Eggplant is more than just a vehicle for tomato sauce and cheese. In this recipe from Vietnamese Food Any Day: Simple Recipes for True, Fresh Flavors, author Andrea Nguyen takes the meaty nightshade and transforms it into a Vietnamese classic called cà tím nướng mỡ hành, or grilled eggplant with green onion oil.
The dish consists of roasted eggplant (nutritious skin included!) that is served with a green onion oil and a dipping sauce made with vegan fish sauce and garlic. “When I learned that eggplant skin is loaded with antioxidants, I began thinking about how I could tweak the popular side dish to retain the skin,” Nguyen explained in her cookbook. “Surprisingly, microwaving the entire eggplant proved to be the best way to effortlessly and evenly cook the purple orbs to a wonderful plush texture and sweet flavor. The skin is chewy-tender, and very pleasant to eat.”
In this dish, the hearty fruit gets a “delicate sweet smokiness” from a green onion topping that includes garlic, vegan fish sauce, and Spanish smoked paprika.
Andrea Nguyen's Eggplant with Smoky Green Onion Oil
1 medium eggplant
- 2 1/2 tablespoons canola or other neutral oil
2 garlic cloves,
vegan fish sauce, or sub with 1 1/2 tablespoons soy sauce
- 1/3 cup thinly sliced green onion, green and white parts
- Fine sea salt, to taste
Peel off the pointy flaps of the eggplant cap but leave the stem intact. Then, using a fork, poke the eggplant twelve to sixteen times all over.
Put the eggplant on a microwave-safe plate and microwave on high for about six minutes, until soft, a bit deflated looking, and cooked through (poke a knife into the thickest part). If you’re unsure, cook for another minute or so.
Let the eggplant sit at room temperature for 5 minutes, or until cool enough to handle.
Meanwhile, in a small saucepan over medium-low heat, warm the canola oil and smoked paprika.
After 3 to 4 minutes, when the oil is fragrant, hot, and a deep orange color, add the garlic and vegan fish sauce (or soy sauce).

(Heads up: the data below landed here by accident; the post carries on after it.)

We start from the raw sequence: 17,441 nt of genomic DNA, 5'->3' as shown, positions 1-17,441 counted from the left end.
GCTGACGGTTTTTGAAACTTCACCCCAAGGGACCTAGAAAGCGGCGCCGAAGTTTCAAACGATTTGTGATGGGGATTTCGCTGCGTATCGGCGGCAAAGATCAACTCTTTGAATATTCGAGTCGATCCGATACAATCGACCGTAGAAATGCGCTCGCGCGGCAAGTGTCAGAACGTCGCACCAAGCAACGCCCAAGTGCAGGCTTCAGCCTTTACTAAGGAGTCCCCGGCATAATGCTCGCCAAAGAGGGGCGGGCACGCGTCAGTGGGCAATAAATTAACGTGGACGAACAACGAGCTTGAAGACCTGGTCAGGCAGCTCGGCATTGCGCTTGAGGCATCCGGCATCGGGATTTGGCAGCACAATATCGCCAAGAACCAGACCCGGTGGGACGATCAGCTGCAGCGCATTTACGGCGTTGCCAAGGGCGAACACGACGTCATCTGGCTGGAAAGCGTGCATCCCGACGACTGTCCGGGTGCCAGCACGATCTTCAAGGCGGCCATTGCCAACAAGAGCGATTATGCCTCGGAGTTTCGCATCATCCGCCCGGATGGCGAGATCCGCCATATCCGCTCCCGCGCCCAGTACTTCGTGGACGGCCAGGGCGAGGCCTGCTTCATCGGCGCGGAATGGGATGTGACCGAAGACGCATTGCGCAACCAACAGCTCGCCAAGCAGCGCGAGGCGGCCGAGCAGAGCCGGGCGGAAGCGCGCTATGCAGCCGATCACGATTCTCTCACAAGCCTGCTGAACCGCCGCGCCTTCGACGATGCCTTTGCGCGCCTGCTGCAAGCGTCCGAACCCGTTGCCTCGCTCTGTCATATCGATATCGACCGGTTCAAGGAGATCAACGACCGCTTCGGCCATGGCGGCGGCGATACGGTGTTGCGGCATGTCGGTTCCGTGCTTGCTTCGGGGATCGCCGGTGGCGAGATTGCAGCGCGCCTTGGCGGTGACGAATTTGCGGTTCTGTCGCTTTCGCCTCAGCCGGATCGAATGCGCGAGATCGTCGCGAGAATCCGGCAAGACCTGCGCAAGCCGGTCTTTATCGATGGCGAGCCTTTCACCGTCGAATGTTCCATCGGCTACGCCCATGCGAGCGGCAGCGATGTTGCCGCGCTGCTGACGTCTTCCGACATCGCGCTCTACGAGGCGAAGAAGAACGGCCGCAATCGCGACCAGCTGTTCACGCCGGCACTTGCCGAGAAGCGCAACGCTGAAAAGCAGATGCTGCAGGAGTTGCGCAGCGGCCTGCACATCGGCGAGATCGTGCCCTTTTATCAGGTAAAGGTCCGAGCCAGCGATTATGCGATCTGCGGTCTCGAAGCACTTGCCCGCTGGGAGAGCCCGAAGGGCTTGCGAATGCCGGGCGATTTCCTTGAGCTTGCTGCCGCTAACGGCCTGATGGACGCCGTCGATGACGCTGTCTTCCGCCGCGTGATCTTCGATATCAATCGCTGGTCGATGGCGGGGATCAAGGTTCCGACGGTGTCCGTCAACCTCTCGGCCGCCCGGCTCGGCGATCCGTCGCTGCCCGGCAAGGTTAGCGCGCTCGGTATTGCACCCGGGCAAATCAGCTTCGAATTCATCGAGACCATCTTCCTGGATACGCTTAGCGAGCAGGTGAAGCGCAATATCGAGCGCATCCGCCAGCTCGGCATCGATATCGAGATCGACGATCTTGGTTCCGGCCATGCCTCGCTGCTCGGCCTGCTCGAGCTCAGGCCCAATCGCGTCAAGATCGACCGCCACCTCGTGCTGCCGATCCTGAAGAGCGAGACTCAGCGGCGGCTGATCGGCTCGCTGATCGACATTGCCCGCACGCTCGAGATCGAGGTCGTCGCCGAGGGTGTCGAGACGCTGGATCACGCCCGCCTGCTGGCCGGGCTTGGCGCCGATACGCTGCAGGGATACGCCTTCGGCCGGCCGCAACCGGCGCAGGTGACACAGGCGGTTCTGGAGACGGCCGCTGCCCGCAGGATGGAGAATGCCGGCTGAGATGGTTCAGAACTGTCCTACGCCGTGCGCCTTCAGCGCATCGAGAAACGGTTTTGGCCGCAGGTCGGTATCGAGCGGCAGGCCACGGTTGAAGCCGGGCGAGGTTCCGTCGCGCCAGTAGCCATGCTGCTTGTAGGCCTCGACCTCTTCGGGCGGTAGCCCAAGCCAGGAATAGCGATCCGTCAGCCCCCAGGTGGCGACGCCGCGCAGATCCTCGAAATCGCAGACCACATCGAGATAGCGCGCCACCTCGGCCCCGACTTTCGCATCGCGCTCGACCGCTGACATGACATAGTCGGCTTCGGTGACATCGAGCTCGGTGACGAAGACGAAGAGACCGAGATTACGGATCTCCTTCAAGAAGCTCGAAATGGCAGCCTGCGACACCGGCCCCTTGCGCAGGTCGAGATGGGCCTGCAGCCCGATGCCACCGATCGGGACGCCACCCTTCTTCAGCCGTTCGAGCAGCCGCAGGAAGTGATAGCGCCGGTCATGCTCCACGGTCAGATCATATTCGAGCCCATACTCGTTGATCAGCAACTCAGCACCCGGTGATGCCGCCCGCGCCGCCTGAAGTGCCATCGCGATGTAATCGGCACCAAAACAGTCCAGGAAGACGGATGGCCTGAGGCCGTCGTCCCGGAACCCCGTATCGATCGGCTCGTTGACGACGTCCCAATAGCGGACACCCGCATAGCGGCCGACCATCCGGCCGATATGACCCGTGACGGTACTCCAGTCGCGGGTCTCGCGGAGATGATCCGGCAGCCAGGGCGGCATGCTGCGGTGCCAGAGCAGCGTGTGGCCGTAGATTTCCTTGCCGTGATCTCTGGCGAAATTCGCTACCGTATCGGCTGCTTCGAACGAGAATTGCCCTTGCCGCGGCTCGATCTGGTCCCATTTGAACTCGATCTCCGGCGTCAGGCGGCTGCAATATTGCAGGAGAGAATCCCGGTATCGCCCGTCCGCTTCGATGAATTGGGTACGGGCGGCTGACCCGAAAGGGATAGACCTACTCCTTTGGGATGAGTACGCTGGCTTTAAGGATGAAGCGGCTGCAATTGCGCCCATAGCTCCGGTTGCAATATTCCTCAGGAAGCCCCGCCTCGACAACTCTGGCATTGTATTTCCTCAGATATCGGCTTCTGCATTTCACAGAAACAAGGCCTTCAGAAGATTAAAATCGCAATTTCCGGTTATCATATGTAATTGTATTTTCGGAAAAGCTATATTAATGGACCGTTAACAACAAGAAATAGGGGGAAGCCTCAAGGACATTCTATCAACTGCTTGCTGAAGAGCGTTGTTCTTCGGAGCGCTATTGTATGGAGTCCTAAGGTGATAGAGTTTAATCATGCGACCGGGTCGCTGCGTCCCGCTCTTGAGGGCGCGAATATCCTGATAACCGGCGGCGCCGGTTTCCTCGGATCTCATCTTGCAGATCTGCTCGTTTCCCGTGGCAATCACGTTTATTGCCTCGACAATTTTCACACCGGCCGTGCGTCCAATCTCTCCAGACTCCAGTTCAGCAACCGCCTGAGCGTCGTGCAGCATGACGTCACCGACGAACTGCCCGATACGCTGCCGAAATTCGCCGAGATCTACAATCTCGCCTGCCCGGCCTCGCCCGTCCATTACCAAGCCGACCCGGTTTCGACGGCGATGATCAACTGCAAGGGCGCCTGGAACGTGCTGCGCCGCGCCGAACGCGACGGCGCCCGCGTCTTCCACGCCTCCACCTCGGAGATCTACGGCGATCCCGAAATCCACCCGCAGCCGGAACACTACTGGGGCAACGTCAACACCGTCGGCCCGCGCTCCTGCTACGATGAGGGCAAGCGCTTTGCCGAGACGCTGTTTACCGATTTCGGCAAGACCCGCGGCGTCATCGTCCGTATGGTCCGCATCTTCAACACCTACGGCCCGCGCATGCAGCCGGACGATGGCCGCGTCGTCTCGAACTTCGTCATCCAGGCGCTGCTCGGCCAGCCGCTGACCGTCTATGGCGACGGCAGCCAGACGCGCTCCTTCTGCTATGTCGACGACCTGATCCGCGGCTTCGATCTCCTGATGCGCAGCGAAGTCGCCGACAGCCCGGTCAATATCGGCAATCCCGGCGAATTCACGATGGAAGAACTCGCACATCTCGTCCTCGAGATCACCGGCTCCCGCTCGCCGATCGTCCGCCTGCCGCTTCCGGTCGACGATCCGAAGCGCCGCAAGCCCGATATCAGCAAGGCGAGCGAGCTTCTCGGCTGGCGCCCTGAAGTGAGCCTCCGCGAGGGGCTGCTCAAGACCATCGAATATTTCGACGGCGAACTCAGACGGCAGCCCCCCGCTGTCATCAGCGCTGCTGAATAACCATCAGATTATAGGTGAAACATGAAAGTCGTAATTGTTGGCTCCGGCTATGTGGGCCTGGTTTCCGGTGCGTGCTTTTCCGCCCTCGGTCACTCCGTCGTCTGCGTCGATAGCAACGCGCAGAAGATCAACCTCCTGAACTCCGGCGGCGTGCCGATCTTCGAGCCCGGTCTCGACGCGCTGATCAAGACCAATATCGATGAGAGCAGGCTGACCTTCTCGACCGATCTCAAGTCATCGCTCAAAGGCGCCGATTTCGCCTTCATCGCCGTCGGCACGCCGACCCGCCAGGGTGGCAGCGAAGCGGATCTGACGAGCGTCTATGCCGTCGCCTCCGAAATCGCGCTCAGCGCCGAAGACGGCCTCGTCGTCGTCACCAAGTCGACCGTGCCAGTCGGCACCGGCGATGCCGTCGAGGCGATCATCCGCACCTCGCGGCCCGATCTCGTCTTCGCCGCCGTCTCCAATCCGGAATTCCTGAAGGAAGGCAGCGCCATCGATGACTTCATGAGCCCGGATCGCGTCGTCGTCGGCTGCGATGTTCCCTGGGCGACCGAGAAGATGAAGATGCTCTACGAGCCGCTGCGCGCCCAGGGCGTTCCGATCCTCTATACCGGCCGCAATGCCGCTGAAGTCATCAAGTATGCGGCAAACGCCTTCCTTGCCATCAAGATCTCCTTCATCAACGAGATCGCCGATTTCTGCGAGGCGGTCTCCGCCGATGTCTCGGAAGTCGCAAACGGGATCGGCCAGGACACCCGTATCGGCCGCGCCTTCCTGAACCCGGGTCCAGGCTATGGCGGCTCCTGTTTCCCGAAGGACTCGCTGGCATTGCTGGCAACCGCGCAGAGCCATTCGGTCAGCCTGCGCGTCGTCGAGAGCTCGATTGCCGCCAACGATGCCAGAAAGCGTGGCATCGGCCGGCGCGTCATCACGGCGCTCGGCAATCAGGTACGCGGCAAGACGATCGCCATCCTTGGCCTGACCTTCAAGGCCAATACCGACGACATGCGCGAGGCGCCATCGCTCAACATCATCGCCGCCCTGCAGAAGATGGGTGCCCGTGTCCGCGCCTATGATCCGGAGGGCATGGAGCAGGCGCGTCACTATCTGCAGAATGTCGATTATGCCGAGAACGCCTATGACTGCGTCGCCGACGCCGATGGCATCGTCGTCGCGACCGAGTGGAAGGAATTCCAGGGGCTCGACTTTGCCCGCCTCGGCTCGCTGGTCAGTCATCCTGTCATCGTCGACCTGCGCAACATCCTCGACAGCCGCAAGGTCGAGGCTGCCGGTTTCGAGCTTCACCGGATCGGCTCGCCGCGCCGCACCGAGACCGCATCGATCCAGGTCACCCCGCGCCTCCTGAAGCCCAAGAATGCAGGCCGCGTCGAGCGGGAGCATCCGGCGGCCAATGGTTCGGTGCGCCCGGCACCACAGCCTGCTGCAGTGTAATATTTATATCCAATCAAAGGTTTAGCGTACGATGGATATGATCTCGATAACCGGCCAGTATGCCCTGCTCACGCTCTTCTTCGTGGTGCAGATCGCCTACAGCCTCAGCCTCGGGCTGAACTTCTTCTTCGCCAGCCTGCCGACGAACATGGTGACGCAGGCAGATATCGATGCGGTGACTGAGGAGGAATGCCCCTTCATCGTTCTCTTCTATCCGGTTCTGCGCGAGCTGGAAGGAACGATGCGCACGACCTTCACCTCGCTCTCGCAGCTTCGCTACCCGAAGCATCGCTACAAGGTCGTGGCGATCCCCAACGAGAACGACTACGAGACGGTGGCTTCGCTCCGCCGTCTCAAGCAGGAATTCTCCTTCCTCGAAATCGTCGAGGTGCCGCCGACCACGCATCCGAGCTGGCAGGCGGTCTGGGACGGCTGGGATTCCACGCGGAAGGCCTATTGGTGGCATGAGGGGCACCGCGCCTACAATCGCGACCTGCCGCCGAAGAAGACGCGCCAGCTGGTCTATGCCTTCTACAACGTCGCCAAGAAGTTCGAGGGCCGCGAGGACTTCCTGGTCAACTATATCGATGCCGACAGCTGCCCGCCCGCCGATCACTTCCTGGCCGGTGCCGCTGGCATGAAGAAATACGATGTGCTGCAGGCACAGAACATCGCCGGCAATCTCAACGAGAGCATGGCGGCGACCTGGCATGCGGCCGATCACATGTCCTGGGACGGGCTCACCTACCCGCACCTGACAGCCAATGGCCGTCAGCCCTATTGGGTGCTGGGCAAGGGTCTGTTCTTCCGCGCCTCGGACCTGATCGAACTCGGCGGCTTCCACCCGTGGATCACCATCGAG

Let bubble and sizzle for roughly 10 seconds to combine and lightly cook the garlic, then add the green onion, stir, and, when softened (another 10 seconds), remove from the heat.
Let cool for a few minutes before tasting; if needed, add salt, a pinch at a time, to obtain a robust, savory finish. Set the sauce aside.
Trim the stem end of the eggplant and cut the eggplant lengthwise into slices, each a good 1/2 inch thick. Cut each slice lengthwise into long spears as wide as your thumb. Leave as dramatic spears, or cut them crosswise to more easily maneuver.
Transfer the spears to a serving plate, leaving behind the goopy liquid that the eggplant naturally releases. Top the eggplant spears with the sauce.
At the table, gently mix the eggplant and sauce to combine the flavors, and serve.
Select eggplants that feel solid and heavy. The skin should be smooth, glossy, and mostly blemish-free. Instead of one medium eggplant (visualize a softball with a baseball on top), use two 10-ounce ones (a tennis ball topped by a racquetball). The microwave and steam cooking times (following) are roughly the same for both sizes. Regular grocery store eggplants are called for here, but try other kinds, such as slender Chinese eggplants; you need roughly one pound total. Summer is peak eggplant season.
You can cook the eggplant and sauce up to 2 days in advance, cover, and refrigerate. Return to room temperature before using; drain and warm the eggplant slightly before serving.
To steam an eggplant, trim off the stem, then cut the eggplant lengthwise into pieces a good ½ inch thick. In batches, cut-side down, steam in a basket or rack set over boiling water for about 12 minutes, until soft and cooked through. Add water to the pot as needed.
Additional eggplant recipes
Ready for some more eggplant-centric recipes in your life? Try this recipe for Southern-Fried Catfish Made With Eggplant.
Recipe reprinted with permission from Vietnamese Food Any Day: Simple Recipes for True, Fresh Flavors by Andrea Nguyen, copyright © 2019. Published by Ten Speed Press, an imprint of Penguin Random House.
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